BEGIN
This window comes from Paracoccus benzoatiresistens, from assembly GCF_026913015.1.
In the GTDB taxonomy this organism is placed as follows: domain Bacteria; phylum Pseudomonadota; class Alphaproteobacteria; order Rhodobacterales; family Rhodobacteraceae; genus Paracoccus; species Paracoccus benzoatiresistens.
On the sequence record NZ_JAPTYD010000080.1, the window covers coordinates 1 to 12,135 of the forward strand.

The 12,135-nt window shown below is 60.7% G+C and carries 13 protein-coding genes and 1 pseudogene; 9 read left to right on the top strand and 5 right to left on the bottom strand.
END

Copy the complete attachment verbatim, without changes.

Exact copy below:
This window comes from Paracoccus benzoatiresistens, from assembly GCF_026913015.1.
In the GTDB taxonomy this organism is placed as follows: domain Bacteria; phylum Pseudomonadota; class Alphaproteobacteria; order Rhodobacterales; family Rhodobacteraceae; genus Paracoccus; species Paracoccus benzoatiresistens.
On the sequence record NZ_JAPTYD010000080.1, the window covers coordinates 1 to 12,135 of the forward strand.

The 12,135-nt window shown below is 60.7% G+C and carries 13 protein-coding genes and 1 pseudogene; 9 read left to right on the top strand and 5 right to left on the bottom strand.